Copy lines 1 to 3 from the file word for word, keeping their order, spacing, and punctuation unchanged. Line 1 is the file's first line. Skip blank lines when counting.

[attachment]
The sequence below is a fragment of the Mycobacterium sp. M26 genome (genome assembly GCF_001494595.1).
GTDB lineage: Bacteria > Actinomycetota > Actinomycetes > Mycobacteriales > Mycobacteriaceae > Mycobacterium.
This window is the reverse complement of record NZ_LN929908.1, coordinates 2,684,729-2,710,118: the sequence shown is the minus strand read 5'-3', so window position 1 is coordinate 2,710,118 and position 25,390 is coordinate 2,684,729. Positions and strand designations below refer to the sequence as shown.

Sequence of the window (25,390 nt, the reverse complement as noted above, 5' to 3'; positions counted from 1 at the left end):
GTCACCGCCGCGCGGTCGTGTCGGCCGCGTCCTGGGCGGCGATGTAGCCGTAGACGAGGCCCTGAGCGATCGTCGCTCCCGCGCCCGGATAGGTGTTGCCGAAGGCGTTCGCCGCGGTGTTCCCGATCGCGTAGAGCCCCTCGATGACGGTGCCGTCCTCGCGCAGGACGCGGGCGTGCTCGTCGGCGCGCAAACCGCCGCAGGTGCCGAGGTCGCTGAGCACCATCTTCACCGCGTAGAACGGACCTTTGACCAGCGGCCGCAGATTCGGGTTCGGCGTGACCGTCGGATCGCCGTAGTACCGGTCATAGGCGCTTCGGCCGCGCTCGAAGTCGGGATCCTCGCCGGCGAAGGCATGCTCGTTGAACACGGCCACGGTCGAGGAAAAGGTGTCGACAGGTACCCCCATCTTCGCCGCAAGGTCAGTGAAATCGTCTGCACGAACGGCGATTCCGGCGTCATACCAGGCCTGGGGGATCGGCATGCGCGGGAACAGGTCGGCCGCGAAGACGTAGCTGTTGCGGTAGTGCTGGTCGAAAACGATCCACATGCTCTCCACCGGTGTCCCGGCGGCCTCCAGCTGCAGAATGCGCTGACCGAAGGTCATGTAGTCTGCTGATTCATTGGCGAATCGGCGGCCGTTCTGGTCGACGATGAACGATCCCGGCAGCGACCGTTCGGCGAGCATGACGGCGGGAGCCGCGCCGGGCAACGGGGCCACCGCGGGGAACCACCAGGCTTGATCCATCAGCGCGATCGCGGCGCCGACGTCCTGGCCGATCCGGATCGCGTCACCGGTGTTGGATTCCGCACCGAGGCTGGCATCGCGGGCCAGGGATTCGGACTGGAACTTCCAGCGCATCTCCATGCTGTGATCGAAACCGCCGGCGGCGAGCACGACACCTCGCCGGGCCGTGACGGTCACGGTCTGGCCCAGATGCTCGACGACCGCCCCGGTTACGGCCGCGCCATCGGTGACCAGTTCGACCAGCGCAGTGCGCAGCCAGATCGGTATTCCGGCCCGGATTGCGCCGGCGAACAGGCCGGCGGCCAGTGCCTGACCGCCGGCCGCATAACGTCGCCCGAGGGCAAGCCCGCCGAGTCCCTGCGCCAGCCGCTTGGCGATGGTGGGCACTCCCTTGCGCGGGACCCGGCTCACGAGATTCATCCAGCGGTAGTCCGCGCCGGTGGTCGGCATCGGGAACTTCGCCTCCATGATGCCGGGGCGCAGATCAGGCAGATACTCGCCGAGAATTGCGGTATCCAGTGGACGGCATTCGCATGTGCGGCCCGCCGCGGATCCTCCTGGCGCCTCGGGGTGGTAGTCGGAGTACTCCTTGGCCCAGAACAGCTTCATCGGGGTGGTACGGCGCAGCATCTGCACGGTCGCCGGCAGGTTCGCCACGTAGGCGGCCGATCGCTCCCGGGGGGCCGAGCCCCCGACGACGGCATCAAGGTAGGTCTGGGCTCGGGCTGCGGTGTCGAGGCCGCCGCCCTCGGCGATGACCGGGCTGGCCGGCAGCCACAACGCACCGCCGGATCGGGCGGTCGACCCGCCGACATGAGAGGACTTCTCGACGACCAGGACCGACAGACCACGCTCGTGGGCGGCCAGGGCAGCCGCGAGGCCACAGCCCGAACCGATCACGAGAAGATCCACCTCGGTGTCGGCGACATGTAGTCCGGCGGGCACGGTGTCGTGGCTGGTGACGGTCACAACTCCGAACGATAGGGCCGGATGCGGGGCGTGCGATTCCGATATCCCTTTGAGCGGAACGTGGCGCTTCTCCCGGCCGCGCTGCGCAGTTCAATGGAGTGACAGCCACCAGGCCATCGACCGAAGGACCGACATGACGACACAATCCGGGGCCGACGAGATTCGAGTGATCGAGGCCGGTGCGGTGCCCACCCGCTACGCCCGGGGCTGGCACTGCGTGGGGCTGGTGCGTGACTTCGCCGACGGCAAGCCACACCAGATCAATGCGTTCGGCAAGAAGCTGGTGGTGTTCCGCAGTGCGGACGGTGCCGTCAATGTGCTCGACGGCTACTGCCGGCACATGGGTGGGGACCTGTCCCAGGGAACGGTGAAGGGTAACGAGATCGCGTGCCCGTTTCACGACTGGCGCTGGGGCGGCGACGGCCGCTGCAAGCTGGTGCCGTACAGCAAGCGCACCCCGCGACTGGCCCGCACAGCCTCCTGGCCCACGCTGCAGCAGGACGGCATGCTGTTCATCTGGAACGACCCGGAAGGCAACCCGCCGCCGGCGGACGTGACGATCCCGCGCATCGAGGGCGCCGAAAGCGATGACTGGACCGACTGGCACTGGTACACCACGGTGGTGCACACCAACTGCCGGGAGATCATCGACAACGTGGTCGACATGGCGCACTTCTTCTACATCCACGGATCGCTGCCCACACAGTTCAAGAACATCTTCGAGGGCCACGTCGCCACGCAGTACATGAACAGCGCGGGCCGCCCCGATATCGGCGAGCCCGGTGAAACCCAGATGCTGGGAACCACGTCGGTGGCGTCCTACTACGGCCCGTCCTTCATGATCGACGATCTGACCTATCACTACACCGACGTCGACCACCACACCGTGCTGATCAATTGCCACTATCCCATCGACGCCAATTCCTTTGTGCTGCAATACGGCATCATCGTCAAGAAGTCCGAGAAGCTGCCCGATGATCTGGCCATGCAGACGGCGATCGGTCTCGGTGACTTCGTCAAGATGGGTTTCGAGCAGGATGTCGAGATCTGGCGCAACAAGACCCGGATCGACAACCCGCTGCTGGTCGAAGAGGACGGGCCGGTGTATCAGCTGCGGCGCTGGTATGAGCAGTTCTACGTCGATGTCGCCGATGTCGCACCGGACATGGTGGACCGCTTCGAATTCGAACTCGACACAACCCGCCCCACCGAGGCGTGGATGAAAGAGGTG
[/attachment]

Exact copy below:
The sequence below is a fragment of the Mycobacterium sp. M26 genome (genome assembly GCF_001494595.1).
GTDB lineage: Bacteria > Actinomycetota > Actinomycetes > Mycobacteriales > Mycobacteriaceae > Mycobacterium.
This window is the reverse complement of record NZ_LN929908.1, coordinates 2,684,729-2,710,118: the sequence shown is the minus strand read 5'-3', so window position 1 is coordinate 2,710,118 and position 25,390 is coordinate 2,684,729. Positions and strand designations below refer to the sequence as shown.